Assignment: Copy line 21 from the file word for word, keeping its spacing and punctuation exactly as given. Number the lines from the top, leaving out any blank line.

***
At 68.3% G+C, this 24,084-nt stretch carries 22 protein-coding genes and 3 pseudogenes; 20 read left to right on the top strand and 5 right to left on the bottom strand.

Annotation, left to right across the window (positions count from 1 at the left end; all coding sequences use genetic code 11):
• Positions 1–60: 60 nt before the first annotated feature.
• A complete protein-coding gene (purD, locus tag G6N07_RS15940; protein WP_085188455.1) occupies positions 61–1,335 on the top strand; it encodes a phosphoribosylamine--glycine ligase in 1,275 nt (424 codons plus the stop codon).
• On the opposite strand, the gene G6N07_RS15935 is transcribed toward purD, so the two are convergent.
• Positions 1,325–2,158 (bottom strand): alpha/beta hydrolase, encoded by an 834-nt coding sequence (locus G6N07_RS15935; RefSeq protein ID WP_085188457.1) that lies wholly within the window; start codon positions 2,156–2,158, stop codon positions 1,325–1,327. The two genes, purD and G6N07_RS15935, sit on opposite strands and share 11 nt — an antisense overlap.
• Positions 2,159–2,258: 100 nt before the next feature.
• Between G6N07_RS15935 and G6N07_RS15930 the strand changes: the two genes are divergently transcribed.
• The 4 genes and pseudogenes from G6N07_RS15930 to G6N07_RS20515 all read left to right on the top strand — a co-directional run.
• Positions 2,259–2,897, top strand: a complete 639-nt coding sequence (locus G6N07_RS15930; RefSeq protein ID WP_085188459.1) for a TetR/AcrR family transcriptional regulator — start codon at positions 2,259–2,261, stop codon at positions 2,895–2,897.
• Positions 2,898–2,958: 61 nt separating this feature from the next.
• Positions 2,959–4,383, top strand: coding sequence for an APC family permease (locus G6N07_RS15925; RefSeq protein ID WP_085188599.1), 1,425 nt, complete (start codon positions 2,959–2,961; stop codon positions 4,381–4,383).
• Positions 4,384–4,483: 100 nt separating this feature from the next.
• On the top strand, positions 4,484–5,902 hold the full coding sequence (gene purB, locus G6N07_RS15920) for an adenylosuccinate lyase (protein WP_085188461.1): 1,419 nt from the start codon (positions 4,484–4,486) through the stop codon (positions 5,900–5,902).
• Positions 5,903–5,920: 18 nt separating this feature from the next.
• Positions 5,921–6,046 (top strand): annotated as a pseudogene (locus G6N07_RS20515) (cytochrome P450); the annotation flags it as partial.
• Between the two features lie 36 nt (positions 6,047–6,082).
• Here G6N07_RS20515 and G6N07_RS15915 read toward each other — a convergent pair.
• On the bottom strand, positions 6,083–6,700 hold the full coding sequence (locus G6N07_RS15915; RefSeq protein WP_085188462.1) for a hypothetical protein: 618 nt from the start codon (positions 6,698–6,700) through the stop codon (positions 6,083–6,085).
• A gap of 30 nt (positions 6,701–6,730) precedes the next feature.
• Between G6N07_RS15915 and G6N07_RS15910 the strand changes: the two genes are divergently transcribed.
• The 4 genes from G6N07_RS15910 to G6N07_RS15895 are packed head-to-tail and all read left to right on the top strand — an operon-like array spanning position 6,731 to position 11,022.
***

• Between G6N07_RS15915 and G6N07_RS15910 the strand changes: the two genes are divergently transcribed.